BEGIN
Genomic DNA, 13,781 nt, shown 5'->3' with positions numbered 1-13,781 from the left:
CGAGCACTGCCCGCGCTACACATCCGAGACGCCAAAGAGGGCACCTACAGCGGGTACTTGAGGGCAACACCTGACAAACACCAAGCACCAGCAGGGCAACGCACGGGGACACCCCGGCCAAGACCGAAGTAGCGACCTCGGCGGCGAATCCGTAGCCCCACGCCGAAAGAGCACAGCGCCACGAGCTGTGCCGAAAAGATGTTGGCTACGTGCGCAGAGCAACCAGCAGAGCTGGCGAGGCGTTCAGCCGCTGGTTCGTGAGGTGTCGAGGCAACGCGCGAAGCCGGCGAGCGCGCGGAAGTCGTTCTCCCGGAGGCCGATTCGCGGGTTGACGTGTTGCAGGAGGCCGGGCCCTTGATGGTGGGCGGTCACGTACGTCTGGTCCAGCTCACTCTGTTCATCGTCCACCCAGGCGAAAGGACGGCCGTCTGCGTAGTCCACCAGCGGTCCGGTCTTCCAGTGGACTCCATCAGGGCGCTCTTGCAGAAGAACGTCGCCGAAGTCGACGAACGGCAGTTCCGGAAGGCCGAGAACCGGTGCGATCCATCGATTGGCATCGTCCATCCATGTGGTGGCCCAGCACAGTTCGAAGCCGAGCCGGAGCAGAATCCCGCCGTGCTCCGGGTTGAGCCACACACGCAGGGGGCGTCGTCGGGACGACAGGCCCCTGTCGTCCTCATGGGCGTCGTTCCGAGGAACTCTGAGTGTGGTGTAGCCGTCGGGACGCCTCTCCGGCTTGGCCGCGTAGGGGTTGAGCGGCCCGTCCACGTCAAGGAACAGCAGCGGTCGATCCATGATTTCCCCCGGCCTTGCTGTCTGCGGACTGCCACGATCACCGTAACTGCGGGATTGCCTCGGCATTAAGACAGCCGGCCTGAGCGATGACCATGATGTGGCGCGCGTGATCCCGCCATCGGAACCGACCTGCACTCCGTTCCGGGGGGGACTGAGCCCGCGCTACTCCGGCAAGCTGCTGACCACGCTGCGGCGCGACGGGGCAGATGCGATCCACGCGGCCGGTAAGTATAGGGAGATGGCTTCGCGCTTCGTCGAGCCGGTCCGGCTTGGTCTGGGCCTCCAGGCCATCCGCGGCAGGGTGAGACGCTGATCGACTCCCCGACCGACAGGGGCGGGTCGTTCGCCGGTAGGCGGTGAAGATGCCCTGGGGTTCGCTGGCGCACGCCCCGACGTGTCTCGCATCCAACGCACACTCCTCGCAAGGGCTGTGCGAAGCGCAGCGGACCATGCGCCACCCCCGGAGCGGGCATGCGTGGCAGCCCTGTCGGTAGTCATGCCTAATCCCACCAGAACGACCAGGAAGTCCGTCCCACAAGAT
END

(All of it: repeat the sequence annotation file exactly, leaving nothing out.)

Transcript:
Genomic DNA, 13,781 nt, shown 5'->3' with positions numbered 1-13,781 from the left:
CGAGCACTGCCCGCGCTACACATCCGAGACGCCAAAGAGGGCACCTACAGCGGGTACTTGAGGGCAACACCTGACAAACACCAAGCACCAGCAGGGCAACGCACGGGGACACCCCGGCCAAGACCGAAGTAGCGACCTCGGCGGCGAATCCGTAGCCCCACGCCGAAAGAGCACAGCGCCACGAGCTGTGCCGAAAAGATGTTGGCTACGTGCGCAGAGCAACCAGCAGAGCTGGCGAGGCGTTCAGCCGCTGGTTCGTGAGGTGTCGAGGCAACGCGCGAAGCCGGCGAGCGCGCGGAAGTCGTTCTCCCGGAGGCCGATTCGCGGGTTGACGTGTTGCAGGAGGCCGGGCCCTTGATGGTGGGCGGTCACGTACGTCTGGTCCAGCTCACTCTGTTCATCGTCCACCCAGGCGAAAGGACGGCCGTCTGCGTAGTCCACCAGCGGTCCGGTCTTCCAGTGGACTCCATCAGGGCGCTCTTGCAGAAGAACGTCGCCGAAGTCGACGAACGGCAGTTCCGGAAGGCCGAGAACCGGTGCGATCCATCGATTGGCATCGTCCATCCATGTGGTGGCCCAGCACAGTTCGAAGCCGAGCCGGAGCAGAATCCCGCCGTGCTCCGGGTTGAGCCACACACGCAGGGGGCGTCGTCGGGACGACAGGCCCCTGTCGTCCTCATGGGCGTCGTTCCGAGGAACTCTGAGTGTGGTGTAGCCGTCGGGACGCCTCTCCGGCTTGGCCGCGTAGGGGTTGAGCGGCCCGTCCACGTCAAGGAACAGCAGCGGTCGATCCATGATTTCCCCCGGCCTTGCTGTCTGCGGACTGCCACGATCACCGTAACTGCGGGATTGCCTCGGCATTAAGACAGCCGGCCTGAGCGATGACCATGATGTGGCGCGCGTGATCCCGCCATCGGAACCGACCTGCACTCCGTTCCGGGGGGGACTGAGCCCGCGCTACTCCGGCAAGCTGCTGACCACGCTGCGGCGCGACGGGGCAGATGCGATCCACGCGGCCGGTAAGTATAGGGAGATGGCTTCGCGCTTCGTCGAGCCGGTCCGGCTTGGTCTGGGCCTCCAGGCCATCCGCGGCAGGGTGAGACGCTGATCGACTCCCCGACCGACAGGGGCGGGTCGTTCGCCGGTAGGCGGTGAAGATGCCCTGGGGTTCGCTGGCGCACGCCCCGACGTGTCTCGCATCCAACGCACACTCCTCGCAAGGGCTGTGCGAAGCGCAGCGGACCATGCGCCACCCCCGGAGCGGGCATGCGTGGCAGCCCTGTCGGTAGTCATGCCTAATCCCACCAGAACGACCAGGAAGTCCGTCCCACAAGAT